A first attempt to revise the lessons ended in 2005, when a federal judge found fault with teacher materials that criticized religious fundamentalism. Superintendent Jerry D. Weast withdrew the lessons before they were taught.

So here is the question: Who used the phrase “religious fundamentalism” in this case?

Was it the judge and, if so, why isn’t the phrase inside quotation marks? If the phrase comes from the Post, why was it allowed in the newspaper when the question of the moral status of homosexual acts has nothing to do with “fundamentalism” per se? What about traditional Jews, Muslims, Buddhists, mainline Protestants, Roman Catholics, Eastern Orthodox believers and others who believe that homosexual acts are sinful?

In other words, one does not have to be a “fundamentalist” to believe that sex outside of marriage is a sin. Why use the word in this case?

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About tmatt

Terry Mattingly directs the Washington Journalism Center at the Council for Christian Colleges and Universities. He writes a weekly column for the Universal Syndicate.

  • Michael

    The legal dispute centered on the curriculum’s use of “Fundamentalists” specifically being opposed to homosexuality. Thus, it was Fundamentalists–and Baptists specifically–who were the source of the alleged Constitutional violation.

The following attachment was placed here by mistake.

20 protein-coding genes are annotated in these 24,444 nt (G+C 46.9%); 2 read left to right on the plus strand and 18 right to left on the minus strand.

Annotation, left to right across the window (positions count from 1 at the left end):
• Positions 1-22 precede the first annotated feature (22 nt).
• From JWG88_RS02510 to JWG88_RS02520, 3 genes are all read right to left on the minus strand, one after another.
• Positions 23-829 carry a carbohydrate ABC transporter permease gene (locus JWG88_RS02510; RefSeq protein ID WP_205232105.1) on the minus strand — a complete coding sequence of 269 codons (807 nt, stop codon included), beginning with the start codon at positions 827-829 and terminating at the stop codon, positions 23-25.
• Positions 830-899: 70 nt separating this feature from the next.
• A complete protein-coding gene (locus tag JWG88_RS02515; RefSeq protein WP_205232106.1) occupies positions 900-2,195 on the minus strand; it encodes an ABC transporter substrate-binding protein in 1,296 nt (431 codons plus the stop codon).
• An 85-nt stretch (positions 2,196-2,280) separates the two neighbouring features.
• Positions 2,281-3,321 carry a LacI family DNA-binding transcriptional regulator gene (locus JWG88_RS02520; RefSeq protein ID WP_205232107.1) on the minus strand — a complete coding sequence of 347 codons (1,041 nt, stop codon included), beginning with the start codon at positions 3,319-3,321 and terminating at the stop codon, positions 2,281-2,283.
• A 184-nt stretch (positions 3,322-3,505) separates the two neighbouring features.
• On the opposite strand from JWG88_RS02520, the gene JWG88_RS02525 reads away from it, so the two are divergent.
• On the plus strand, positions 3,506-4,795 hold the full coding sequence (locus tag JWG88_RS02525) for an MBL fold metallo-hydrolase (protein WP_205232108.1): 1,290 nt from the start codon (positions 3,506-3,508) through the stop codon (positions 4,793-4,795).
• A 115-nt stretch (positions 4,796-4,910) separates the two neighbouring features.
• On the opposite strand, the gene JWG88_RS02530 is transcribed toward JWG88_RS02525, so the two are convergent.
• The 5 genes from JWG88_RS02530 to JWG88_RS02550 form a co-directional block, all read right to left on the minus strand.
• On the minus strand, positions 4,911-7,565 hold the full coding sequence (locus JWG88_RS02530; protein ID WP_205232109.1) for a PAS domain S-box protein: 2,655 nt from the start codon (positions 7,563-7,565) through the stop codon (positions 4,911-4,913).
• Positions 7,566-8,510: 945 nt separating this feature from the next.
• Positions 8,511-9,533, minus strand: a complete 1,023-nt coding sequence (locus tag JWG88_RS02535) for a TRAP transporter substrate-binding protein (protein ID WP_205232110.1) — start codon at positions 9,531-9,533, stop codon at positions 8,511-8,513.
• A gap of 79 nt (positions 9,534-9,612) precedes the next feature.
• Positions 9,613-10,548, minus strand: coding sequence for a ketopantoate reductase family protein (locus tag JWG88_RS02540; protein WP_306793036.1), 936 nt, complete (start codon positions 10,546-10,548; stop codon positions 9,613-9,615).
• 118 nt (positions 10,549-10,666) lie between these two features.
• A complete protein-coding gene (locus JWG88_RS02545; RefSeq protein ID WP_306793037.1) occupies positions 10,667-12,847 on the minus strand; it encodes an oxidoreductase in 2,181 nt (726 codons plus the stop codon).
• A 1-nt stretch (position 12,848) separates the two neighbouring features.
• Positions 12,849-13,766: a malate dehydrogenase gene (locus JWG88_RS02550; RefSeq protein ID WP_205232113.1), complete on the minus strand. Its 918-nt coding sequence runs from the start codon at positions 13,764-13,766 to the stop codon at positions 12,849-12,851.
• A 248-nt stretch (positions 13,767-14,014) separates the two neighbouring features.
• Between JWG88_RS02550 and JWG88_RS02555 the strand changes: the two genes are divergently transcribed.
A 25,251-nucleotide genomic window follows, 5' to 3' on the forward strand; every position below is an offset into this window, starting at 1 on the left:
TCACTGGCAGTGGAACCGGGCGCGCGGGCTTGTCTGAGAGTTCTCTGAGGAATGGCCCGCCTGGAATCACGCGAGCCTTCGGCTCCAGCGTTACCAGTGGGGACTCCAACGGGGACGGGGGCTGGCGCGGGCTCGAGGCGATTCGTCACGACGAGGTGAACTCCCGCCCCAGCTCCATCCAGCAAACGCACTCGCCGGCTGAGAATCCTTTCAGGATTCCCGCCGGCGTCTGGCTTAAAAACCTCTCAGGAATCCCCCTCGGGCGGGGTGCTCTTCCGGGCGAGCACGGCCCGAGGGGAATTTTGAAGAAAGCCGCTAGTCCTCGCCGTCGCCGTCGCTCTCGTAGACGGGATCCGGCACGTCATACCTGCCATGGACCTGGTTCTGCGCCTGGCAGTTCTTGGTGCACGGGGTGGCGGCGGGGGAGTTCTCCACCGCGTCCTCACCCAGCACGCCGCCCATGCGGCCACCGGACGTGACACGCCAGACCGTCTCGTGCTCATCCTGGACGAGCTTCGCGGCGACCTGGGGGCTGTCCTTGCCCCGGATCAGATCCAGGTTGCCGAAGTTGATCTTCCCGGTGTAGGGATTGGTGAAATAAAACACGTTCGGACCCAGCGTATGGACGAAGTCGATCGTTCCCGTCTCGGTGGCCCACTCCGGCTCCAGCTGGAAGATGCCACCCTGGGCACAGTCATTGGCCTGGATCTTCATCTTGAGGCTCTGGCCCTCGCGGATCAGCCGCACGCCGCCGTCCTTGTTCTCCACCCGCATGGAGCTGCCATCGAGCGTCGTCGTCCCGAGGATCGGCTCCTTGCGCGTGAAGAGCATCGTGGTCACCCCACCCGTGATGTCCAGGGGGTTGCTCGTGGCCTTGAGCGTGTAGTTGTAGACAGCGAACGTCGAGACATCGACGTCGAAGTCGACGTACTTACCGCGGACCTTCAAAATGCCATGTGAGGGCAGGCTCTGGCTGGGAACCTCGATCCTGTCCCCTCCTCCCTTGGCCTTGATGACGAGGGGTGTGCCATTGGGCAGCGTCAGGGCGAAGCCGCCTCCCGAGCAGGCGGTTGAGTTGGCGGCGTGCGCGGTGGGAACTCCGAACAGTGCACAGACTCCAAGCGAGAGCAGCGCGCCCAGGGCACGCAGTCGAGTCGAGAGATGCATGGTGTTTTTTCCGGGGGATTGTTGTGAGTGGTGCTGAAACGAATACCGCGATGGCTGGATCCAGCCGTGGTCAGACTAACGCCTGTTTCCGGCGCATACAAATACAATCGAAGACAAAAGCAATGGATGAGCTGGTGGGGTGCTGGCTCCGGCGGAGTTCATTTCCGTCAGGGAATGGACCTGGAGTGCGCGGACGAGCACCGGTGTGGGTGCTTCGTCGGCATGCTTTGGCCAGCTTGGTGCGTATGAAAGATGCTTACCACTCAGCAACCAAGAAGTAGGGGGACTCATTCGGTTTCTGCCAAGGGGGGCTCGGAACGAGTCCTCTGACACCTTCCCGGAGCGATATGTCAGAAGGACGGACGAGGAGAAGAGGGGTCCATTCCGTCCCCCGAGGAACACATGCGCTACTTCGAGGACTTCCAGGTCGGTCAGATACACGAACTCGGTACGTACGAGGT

http://www.mdd.uscourts.gov/Opinions152/Opinions/CRC050505.pdf

  • http://www.tmatt.net tmatt

    Michael:

    So the actual wording of the curriculum was wrong?

    So the materials dealt with the objections of various religious groups, or it simply, and inaccurately, singled out Baptists?

    I wish that doc wasn’t a pdf….

  • Michael

    So the actual wording of the curriculum was wrong?

    The wording of the curriculum included “Fundamentalists” and then a discussion of Baptists and slavery/civil rights.

    If you search for

    Civil Action No. AW-05-1194

    you can see a non-pdf of the judge’s decision.

  • http://groups.yahoo.com/group/NonDualBibleVerses/ Eric Chaffee

    tmatt said “one does not have to be a ‘fundamentalist’ to believe that sex outside of marriage is a sin. Why use the word in this case?”

    If the neighbors would let those who think themselves “fundamentally queer” get married then it seems reasonable there would be less sex outside of marriage. But those gay folks are caught in a vicious circle. They’re condemned for who they innately see themselves to be; and they’re condemned to continue to be out of bounds, because the same people who condemn them for their misbehavior, prevent them from being whole.